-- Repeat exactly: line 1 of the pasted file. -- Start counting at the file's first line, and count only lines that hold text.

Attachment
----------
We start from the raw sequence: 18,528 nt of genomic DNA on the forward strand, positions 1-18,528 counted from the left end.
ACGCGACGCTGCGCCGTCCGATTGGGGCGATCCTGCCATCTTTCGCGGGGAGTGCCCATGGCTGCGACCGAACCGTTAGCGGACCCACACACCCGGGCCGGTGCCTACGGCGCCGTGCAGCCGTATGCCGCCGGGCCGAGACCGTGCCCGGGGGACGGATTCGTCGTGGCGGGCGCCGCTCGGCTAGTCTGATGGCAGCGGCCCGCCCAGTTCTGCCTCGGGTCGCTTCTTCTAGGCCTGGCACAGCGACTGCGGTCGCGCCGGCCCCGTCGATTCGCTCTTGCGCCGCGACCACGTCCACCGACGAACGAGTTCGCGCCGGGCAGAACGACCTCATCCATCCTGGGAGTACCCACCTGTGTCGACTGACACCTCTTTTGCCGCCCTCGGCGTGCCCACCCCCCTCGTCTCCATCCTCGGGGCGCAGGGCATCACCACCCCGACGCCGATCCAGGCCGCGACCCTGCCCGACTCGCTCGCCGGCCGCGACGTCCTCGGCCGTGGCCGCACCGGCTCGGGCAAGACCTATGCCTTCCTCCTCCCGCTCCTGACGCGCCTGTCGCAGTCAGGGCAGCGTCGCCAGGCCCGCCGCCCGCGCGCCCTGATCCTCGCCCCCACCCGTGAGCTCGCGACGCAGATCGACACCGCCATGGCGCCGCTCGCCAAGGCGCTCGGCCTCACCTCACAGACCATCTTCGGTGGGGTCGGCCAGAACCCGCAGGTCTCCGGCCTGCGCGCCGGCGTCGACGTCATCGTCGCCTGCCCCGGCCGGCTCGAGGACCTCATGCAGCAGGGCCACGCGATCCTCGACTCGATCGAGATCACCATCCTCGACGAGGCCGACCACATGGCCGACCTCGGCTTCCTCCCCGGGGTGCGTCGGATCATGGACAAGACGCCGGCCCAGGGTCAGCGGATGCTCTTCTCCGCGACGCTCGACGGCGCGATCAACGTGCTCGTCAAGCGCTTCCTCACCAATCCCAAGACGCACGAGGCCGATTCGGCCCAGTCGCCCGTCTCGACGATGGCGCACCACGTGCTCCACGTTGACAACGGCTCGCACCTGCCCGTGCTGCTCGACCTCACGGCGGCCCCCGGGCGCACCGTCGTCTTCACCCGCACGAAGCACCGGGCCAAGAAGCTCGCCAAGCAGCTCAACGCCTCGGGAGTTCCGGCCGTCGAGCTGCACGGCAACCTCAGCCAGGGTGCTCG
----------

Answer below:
We start from the raw sequence: 18,528 nt of genomic DNA on the forward strand, positions 1-18,528 counted from the left end.